The most important specifications limit the density , viscosity , water content and flash point . Further quality characteristics result from the so-called micro carbon residue test (MCR, describes the tendency of the MFO to form coke deposits) and the total sediment potential (TSP) .
- The density must not exceed the specification limit, otherwise the water separation (see below) no longer works. The limit used to be 0.991 kg / L; new separator technologies allow a density of the heavy oil of up to 1.010 kg / L (types RMK).
- The viscosity is determined by the technical possibilities of the system (storage temperature, maximum pump viscosity, preheating temperature, eg injection nozzle viscosity). The number after the 3-letter abbreviation describes the viscosity at 50 ° C (for example RMG-380 has a maximum viscosity of 380 mm² / s at 50 ° C).
- A high water content is economically undesirable and also puts a strain on the separators and the injection system.
- The flash point is an important safety parameter (see below).
- Too high an MCR leads to coke deposits on the injection nozzles and in the combustion chamber.
- The TSP describes the potential of the MFO to form sediments (= deposits of flocculated asphaltenes ) (see processing ). Flocculation leads to stress on the separators and, in extreme cases, to blockage of the entire fuel system.
|parameter||unit||limit||RMA 25||RMB 30||RMD 80||RME 180||RMF 180||RMG 380||RMH 380||RMK 380||RMH 700||RMK 700|
|(Int. Identifier)||IFO 180||IFO 180||IFO 380||IFO 380|
|Density (15 ° C)||kg / L||Max||0.960||0.975||0.980||0.991||0.991||0.991||0.991||1.010||0.991||1.010|
|Viscosity at 50 ° C||mm² / s||Max||30.0||30.0||80.0||180.0||180.0||380.0||380.0||380.0||700.0||700.0|
|water||% ( V / V )||Max||0.5||0.5||0.5||0.5||0.5||0.5||0.5||0.5||0.5||0.5|
|sulfur||% ( m / m )||Max||3.5||3.5||4.0||4.5||4.5||4.5||4.5||4.5||4.5||4.5|
|MCR||% (m / m)||Max||10||10||14th||15th||20th||18th||22nd||22nd||22nd||22nd|
|Aluminum + silicon||mg / kg||Max||25th||40||40||50||60||60||60||60||60||60|
|Flash point||° C||Min||60||60||60||60||60||60||60||60||60||60|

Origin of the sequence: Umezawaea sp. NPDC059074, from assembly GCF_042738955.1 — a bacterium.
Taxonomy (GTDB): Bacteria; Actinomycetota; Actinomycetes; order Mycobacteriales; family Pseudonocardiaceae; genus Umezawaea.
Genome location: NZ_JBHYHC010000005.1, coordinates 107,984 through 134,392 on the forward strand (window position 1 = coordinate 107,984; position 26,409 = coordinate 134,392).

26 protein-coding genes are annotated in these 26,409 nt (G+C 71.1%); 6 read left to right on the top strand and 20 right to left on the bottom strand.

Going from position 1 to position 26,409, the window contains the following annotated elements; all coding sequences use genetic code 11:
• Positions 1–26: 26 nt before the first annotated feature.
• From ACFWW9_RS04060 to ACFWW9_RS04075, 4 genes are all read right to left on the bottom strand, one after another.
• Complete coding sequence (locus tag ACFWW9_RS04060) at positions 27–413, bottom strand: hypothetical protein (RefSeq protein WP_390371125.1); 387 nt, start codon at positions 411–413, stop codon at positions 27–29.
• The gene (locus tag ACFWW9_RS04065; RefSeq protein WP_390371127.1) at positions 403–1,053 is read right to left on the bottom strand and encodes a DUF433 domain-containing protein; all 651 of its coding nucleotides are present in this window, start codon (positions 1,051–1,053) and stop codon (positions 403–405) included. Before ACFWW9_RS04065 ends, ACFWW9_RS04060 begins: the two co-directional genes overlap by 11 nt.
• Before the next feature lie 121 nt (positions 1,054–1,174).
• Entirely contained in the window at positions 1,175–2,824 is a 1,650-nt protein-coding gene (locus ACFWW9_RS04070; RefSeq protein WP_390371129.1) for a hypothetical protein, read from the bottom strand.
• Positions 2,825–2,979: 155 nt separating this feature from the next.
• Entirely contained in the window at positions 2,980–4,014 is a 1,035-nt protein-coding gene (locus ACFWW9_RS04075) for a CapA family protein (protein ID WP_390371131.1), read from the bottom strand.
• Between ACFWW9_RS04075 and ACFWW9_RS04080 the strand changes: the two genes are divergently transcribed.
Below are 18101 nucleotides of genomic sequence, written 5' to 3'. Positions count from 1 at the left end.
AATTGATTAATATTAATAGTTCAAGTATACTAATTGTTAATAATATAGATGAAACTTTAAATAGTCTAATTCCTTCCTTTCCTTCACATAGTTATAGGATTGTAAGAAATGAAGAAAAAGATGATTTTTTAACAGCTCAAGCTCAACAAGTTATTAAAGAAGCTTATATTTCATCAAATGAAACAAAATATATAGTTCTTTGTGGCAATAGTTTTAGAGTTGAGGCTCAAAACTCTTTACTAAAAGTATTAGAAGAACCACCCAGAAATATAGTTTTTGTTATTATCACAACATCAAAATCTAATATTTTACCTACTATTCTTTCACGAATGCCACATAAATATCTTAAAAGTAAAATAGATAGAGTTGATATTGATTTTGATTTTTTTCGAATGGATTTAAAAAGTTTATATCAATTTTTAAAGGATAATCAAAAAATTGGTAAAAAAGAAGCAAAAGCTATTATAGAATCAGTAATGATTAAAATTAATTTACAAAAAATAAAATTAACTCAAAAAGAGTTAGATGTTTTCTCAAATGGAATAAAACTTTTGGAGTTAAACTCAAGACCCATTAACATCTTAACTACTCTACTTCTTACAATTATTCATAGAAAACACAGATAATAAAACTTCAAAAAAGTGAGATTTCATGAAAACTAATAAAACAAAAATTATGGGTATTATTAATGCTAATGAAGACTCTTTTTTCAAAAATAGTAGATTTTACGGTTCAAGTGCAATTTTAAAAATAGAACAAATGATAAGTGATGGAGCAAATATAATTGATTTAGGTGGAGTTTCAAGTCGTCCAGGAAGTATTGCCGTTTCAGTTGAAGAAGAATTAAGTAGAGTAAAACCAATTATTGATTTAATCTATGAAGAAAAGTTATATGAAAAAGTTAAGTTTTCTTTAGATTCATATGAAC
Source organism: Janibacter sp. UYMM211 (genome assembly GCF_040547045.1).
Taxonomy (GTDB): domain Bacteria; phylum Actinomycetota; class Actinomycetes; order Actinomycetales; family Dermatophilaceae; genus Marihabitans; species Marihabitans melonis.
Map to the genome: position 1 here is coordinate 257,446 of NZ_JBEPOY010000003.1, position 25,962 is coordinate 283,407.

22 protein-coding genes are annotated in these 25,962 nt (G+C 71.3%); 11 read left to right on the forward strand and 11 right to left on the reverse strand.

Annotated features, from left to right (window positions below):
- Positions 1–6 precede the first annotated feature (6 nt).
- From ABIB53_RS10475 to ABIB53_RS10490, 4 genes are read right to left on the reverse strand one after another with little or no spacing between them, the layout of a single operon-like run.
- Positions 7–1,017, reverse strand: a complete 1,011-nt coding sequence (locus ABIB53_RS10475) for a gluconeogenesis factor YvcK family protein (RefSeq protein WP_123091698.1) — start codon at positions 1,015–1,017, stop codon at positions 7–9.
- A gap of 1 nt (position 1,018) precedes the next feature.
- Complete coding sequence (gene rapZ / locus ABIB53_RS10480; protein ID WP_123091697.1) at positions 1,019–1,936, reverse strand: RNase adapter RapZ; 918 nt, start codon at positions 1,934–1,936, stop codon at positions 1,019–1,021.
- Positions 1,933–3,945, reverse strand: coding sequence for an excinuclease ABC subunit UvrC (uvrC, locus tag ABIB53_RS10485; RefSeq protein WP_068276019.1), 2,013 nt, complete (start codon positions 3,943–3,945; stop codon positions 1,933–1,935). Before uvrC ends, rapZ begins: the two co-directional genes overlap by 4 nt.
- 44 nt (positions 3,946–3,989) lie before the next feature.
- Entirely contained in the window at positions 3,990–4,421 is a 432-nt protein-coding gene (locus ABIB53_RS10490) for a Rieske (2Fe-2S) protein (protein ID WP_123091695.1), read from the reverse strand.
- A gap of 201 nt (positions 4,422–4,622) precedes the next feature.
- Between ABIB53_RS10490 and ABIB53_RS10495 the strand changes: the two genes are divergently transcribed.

|Pourpoint , summer||° C||Max||6th||24||30th||30th||30th||30th||30th||30th||30th||30th|
|Pour point , winter||° C||Max||0||24||30th||30th||30th||30th||30th||30th||30th||30th|
|Total Sediment Potential (TSP)||% wt||Max||0.1||0.1||0.1||0.1||0.1||0.1||0.1||0.1||0.1||0.1|
According to the MARPOL regulations (MARPOL 73/78 ANNEX VI), at least one sample (MARPOL sample) must be taken from each fuel delivery at the bunker manifold of the ship to be bunkered. Permissible sampling methods according to MARPOL are:
- Sampler adjustable by hand using a valve with continuous dripping,
- time-proportional automatic samplers,
- Automatic sampler proportional to the flow.
These samplers must work in such a way that a representative sample is produced over the entire bunker process. As a rule, a larger sample is drawn into a special vessel by means of a sampler and this (after the bunker process has been completed) is transferred to four special sample bottles, labeled and sealed by both parties. One of the samples is sent to a testing laboratory. Ideally, the consumption of the new fuel should only begin when the laboratory confirms that the fuel complies with the information on the delivery note (bunker delivery note) and thus with the standard. The fuel supplier receives a sample bottle. The MARPOL sample and the 4th sample, called the commercial sample, remain on board. The MARPOL sample must be kept on board until most of the fuel has been used, but at least 12 months. It is used for control by the authorities of the port states, for example to check the sulfur content. The labels on the sample bottles must always be signed by the lead engineer on board and the supplier. The fuel supplier usually hands over a sample taken from the bunker facility (bunker barge or onshore facility). This is also kept on board.
Processing and environmental aspects
Heavy oil is highly viscous at room temperature (20 ° C) (from about 1,500 to 10,000 mm² / s, depending on the type) with a density of up to 1.010 kg / L (at 15 ° C; thus slightly heavier than water at 4 ° C). In order to make heavy oil pumpable or to keep it pumpable, it must be heated to a storage or pumping temperature of 40 to around 50 ° C. For injection into the engine combustion chamber, MFO is heated to 130 to 140 ° C (corresponds to 8 to 15 mm² / s). Similar values apply to auxiliary boiler operation and boiler operation on steam ships or steam locomotives .